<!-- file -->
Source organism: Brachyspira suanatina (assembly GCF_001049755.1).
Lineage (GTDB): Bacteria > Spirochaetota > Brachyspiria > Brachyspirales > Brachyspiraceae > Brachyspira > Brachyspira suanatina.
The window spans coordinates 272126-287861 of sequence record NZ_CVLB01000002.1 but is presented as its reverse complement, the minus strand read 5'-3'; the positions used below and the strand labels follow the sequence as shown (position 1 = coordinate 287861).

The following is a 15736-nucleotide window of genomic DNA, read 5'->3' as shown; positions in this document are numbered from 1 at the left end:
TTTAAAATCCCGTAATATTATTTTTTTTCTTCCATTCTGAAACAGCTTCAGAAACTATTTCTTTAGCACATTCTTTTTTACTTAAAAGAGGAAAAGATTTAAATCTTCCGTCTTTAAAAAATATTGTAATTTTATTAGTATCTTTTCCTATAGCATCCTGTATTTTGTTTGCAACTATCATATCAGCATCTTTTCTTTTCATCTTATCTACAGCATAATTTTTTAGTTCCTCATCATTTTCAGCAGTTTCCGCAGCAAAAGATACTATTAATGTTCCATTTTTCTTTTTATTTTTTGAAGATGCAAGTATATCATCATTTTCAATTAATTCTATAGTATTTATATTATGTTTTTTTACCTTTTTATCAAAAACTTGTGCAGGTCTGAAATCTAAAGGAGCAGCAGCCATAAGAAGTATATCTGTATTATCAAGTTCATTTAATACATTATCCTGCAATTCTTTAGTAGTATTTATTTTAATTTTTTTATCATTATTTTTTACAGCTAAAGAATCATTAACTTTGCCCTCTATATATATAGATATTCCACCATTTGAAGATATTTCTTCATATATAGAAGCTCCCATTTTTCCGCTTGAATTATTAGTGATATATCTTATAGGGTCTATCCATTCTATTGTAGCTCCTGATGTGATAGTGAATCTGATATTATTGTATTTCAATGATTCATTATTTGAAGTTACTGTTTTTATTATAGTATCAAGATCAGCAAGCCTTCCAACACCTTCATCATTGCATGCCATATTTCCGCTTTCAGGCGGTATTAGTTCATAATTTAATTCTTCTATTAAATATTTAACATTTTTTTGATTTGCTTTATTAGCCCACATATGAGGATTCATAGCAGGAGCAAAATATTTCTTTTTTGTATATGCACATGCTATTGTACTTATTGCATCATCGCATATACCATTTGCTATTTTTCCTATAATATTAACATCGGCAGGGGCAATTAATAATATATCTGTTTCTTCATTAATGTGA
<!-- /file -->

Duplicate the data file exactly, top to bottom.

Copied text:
Source organism: Brachyspira suanatina (assembly GCF_001049755.1).
Lineage (GTDB): Bacteria > Spirochaetota > Brachyspiria > Brachyspirales > Brachyspiraceae > Brachyspira > Brachyspira suanatina.
The window spans coordinates 272126-287861 of sequence record NZ_CVLB01000002.1 but is presented as its reverse complement, the minus strand read 5'-3'; the positions used below and the strand labels follow the sequence as shown (position 1 = coordinate 287861).

The following is a 15736-nucleotide window of genomic DNA, read 5'->3' as shown; positions in this document are numbered from 1 at the left end:
TTTAAAATCCCGTAATATTATTTTTTTTCTTCCATTCTGAAACAGCTTCAGAAACTATTTCTTTAGCACATTCTTTTTTACTTAAAAGAGGAAAAGATTTAAATCTTCCGTCTTTAAAAAATATTGTAATTTTATTAGTATCTTTTCCTATAGCATCCTGTATTTTGTTTGCAACTATCATATCAGCATCTTTTCTTTTCATCTTATCTACAGCATAATTTTTTAGTTCCTCATCATTTTCAGCAGTTTCCGCAGCAAAAGATACTATTAATGTTCCATTTTTCTTTTTATTTTTTGAAGATGCAAGTATATCATCATTTTCAATTAATTCTATAGTATTTATATTATGTTTTTTTACCTTTTTATCAAAAACTTGTGCAGGTCTGAAATCTAAAGGAGCAGCAGCCATAAGAAGTATATCTGTATTATCAAGTTCATTTAATACATTATCCTGCAATTCTTTAGTAGTATTTATTTTAATTTTTTTATCATTATTTTTTACAGCTAAAGAATCATTAACTTTGCCCTCTATATATATAGATATTCCACCATTTGAAGATATTTCTTCATATATAGAAGCTCCCATTTTTCCGCTTGAATTATTAGTGATATATCTTATAGGGTCTATCCATTCTATTGTAGCTCCTGATGTGATAGTGAATCTGATATTATTGTATTTCAATGATTCATTATTTGAAGTTACTGTTTTTATTATAGTATCAAGATCAGCAAGCCTTCCAACACCTTCATCATTGCATGCCATATTTCCGCTTTCAGGCGGTATTAGTTCATAATTTAATTCTTCTATTAAATATTTAACATTTTTTTGATTTGCTTTATTAGCCCACATATGAGGATTCATAGCAGGAGCAAAATATTTCTTTTTTGTATATGCACATGCTATTGTACTTATTGCATCATCGCATATACCATTTGCTATTTTTCCTATAATATTAACATCGGCAGGGGCAATTAATAATATATCTGTTTCTTCATTAATGTGA